38. Make a DIY pop up book: The level of complexity of your pop up book can match your child’s age. Check out Melissa’s post for a fabulous tutorial to make your own pop up books.
39. Clean your room!: Ok so it’s not fun, but clearing out old toys can help kids find missing parts to favorite toys, toss broken toys, and if they are anything like my kids help them gather supplies for an upcoming yard sale.
40. Cook with your kids: Kids love to get busy in the kitchen. You can find recipes and ideas for all ages from toddlers to teens.
41. Exercise together: Whether it’s going for a bike ride, a hike, or simply a walk after dinner-it can be a great thing to get moving as a family.
42. Day Trip: Taking a day trip to somewhere new can be a fun way to spend the day, and with some careful planning it doesn’t have to cost a fortune. Lolli from Better in Bulk shares how she took her family of 7 to New York City for a day and spent under $150! Check out this post for details on how to visit New York City with your family on a budget.
43. Make your own Game: On our second day of Spring Break I kicked the kids outside so I could make some progress on decluttering (more on that in a minute). The kids were bored at first but soon invented their own game called “Epic Catch” that involved hitting a wiffle ball up high in the air with a tennis racket while other people tried to catch it with a variety of tools including butterfly nets. Sometimes we forget that left to their own devices kids are great at coming up with ideas.
44. Clean out the “Junk” Drawer/Bin/Basket: We all have them, and if you have kids it’s likely you have several bins or baskets of mismatched game pieces, toys, and bits from all kinds of games and toys. Once every few months I just dump the contents on the floor and the kids split everything up and find homes for everything. Anything broken gets tossed.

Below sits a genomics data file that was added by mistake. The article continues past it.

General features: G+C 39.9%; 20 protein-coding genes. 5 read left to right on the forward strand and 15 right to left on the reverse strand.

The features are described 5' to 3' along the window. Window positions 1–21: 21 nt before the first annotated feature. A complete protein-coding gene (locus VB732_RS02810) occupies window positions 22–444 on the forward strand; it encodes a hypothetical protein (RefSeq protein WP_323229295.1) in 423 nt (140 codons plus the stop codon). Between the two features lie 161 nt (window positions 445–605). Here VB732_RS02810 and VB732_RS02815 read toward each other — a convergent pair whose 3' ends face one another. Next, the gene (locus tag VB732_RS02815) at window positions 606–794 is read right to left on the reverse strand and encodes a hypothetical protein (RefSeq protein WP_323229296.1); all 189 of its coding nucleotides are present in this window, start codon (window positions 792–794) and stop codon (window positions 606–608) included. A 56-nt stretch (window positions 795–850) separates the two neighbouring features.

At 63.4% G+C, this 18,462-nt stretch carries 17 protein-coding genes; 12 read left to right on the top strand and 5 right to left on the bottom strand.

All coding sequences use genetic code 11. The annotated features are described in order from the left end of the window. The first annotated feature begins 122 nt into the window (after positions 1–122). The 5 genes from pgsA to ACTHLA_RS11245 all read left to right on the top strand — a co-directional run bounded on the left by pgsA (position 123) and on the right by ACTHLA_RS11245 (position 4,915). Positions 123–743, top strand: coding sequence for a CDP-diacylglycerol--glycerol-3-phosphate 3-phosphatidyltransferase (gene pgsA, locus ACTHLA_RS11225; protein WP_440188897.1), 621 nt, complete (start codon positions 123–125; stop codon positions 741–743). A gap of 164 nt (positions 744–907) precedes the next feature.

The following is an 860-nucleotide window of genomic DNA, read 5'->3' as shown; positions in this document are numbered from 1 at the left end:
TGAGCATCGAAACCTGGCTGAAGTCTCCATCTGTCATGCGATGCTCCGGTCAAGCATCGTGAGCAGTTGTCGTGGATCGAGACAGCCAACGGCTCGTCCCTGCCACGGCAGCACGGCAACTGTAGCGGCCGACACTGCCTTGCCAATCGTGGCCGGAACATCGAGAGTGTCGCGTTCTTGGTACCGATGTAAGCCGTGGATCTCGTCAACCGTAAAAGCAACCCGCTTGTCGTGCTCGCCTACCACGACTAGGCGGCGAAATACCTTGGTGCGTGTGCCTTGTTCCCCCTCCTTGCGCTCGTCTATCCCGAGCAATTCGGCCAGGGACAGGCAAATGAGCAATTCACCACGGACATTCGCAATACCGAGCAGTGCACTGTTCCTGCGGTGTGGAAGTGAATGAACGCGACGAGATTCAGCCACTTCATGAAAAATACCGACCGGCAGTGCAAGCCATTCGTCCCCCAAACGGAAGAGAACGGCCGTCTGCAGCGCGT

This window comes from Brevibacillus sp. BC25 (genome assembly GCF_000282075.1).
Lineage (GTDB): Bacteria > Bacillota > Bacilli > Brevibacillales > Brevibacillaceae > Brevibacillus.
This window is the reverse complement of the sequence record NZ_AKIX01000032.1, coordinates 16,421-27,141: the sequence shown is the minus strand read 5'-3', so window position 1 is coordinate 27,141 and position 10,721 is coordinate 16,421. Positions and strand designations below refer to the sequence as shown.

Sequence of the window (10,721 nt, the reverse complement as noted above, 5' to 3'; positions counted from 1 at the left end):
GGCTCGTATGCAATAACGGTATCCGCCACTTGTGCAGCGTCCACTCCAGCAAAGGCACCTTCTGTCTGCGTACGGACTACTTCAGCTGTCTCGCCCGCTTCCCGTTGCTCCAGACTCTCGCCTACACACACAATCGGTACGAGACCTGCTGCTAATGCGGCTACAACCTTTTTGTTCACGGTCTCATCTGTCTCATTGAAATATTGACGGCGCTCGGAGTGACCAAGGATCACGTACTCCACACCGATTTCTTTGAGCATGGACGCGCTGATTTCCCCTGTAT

45. Create a kid art gallery: It’s easy to setup and a great way to display their masterpieces. You can use poster strips, clothespins and wire, or even frames you may have lying around to make your own art gallery.
46. Chalk Drawing: Another all age favorite whether it’s scribbles or intricate designs created by a crafty tween. My kids love to make “race tracks” for toy cars or their scooters.
47. Make your own Videos: Whether it’s your 2 year old singing Adele, or your teen talking about Minecraft crafting your own videos can be a fun way to spend time (and hey you never know-they may go viral!).
48. Create a Veggie Garden: You don’t need a green thumb to start a veggie garden, just a good patch of sunny land, and some seedlings or seeds. You can make a veggie patch inexpensively, but make sure you choose a good spot by observing the sunlight in your yard. Kids of all ages can measure the amount of space you need, pick veggies to plant, and help dig up the veggie patch.
49. Make your own…: Making your own can be a fun way to spend a day. Whether you are making your own candy, DIYing candles, or mixing up your own play dough you can find tons of things to make at home.
High School Students and Older
50. Make Time: It’s likely they have their own agenda but sneaking in some time for a lunch date, shopping trip, or outing for the day can be rewarding for both of you.
Philly Area Ideas:
If you’re in Philly and looking for something local to do I had a ton of great recommendations from area bloggers.
Stephanie from Modern Day Donna Reed shared her favorite spots, “Longwood Gardens and then dinner in Kennett Square, or head to Peddlers Village for a day of shopping and relaxing.”
Some of our favorite Philadelphia area spots include:
- Lancaster for the train museum, Choo Choo Barn, and train rides. (as well as the shopping)
- Winterthur Museum and Gardens
- Adventure Aquarium
- Philadelphia Zoo
- Ikea for decor, furnishings, Small-land, and their grub
- West Chester for shopping and eating out
- Doylestown for a fun day of walking around
- King of Prussia mall to ogle consumer goods, and hit the Apple store
- tons of parks and playgrounds all over the local area
Looking for more ideas? Check out these posts:
What do you do when your kids are off school?